Dear Rachel, my family has decided to try the keto diet. They’ve lost weight and even feel more energized. What are your thoughts about dancers going keto?
What Does It Mean To “Go Keto?”
The keto diet represents a low carb/high-fat diet where fat makes up more than 75% of one’s total daily calories. The goal of the diet is to put your body in a state of ketosis.
What Is Ketosis?
Under normal conditions, your body burns both carbohydrates and fat for energy. Metabolically, your body prefers carbohydrates as a primary fuel source for red blood cells, brain functioning, and the nervous system. When it comes to metabolism, it’s more efficient for your body to burn carbohydrates than fat. In regards to your physical activity, your body will burn both carbs and fat at differing ratios depending on factors like the duration, speed, and intensity of your workout.
Your body also stores both carbohydrates and fat for energy at later times (such as during sleep). Glycogen, which is the storage form of carbohydrates, is depleted quickly throughout the day. Fat, on the other hand, is compact enough for the body to store in larger quantities. As a result, your body prefers to store fat. This is a primitive means of human survival. Case in point(e): your body is biologically equipped to burn carbohydrates for fuel and store fat for the long term.
When in a state of ketosis, there isn’t enough carbohydrate to burn. Therefore, the body uses fatty acids (derivatives from the breakdown of fat) and amino acids (derivatives from the breakdown of protein) to fuel these processes.
Sounds like I’ll burn more fat! I’m In!
For avid keto-fans and those on the sidelines, there’s a misconception that reducing one’s carb intake will magically flip the switch of your body’s metabolic burn from carbs to fat. Yes, your body will burn more fat if the majority of your day’s calories are coming from fatty foods. However, this increase is accompanied by a subsequent increase in fat stores. From a body composition standpoint, dancers should aim to modestly build muscle as a means to support high-impact strength demands. If the majority of your calories are coming from fat then you risk limiting your intake of muscle-building protein.
Additionally, the byproducts produced from carbohydrate metabolism are needed for fat metabolism- the two go hand-in-hand! This is why we say: fat burns in the flame of carbohydrates. Now, this doesn’t mean that your body will never burn fat. In fact, the more trained you are as a dancer and/or as an athlete, the more your body is able to kick into those fat stores for energy. However, you’ll still want to supply your movement with carbohydrates in order to prevent early-onset fatigue.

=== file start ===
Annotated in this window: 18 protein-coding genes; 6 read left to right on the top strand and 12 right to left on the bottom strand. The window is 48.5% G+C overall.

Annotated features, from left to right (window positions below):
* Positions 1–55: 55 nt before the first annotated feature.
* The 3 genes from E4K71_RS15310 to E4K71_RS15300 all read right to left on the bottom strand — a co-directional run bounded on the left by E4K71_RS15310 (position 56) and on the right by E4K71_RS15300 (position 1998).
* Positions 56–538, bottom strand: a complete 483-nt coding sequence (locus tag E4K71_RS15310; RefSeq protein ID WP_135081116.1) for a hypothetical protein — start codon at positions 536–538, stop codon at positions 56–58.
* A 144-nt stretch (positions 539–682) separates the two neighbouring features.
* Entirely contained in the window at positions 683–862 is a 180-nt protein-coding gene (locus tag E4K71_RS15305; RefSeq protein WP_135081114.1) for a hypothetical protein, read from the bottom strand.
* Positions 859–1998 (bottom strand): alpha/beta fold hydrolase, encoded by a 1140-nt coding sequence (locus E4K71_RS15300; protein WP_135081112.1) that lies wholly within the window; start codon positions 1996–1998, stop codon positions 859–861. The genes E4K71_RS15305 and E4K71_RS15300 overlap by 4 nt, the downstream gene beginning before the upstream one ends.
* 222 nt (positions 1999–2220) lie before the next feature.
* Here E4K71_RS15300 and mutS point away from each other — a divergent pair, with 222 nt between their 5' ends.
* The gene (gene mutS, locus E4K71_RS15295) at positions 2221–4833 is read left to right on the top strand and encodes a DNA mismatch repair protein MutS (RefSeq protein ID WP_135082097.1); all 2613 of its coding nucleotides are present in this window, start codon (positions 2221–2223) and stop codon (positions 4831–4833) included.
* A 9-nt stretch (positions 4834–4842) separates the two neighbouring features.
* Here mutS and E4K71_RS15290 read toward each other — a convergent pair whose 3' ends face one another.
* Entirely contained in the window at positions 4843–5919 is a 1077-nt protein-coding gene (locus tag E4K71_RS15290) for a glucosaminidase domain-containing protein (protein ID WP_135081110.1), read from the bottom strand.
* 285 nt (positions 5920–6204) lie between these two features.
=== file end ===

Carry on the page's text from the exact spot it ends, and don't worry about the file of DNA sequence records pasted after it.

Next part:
But if you’re still considering keto for your body and/or performance goals, here are a few more points to consider…
You’ll Feel Sluggish
Once you start running low on fuel derived from carbs (AKA glycogen) then you’ll limit your performance potential. Intense exercise depends on your muscle glycogen for fast-action energy. Without it, you’ll have a higher perception of effort while dancing. Point(e) blank: petite allegro will be MUCH HARDER to get through!
You’re Digestive Health Will Go South
Not only does the keto diet limit protein, but the omittance of carbohydrates often equates to a diet low in fiber. Fiber, which is a functional component of most carb-based plant foods, plays a major role in our digestive health. For many, suddenly giving up carbs means giving up quality sources of fiber like fruits and whole grains. These play a role in regulating digestion, preventing constipation, and reducing the instance of diarrhea.
You’ll Miss Out on Key Micronutrients
The dietary restrictions from a keto diet also risk low intakes of key nutrients like vitamin C, A, E, K, folate, selenium, and potassium. Many of which come from many carb-filled plant foods. Your intake of immune-boosting phytonutrients and antioxidants is also heavily dependent on colorful fruits and starchy vegetables, many of which are omitted on a keto diet.
There’s no doubt that fat is an essential macronutrient, promoting satiety at mealtime and satisfaction long term. Fat also plays an important role in hormone production, vitamin transport, vitamin absorption, and even in building strong bones! But in regards to high-fat diets, any evidential benefits of manipulating a state of ketosis is limited to specific populations like those with drug-resistant epilepsy and Alzheimer’s disease.
Incorporate a source of fat at every meal, but don’t forget about the other key players on your plate: carbohydrates and protein. Meals and snacks should be a balance among these 3 superstar macronutrients: complex carbs, unsaturated fats, and lean protein.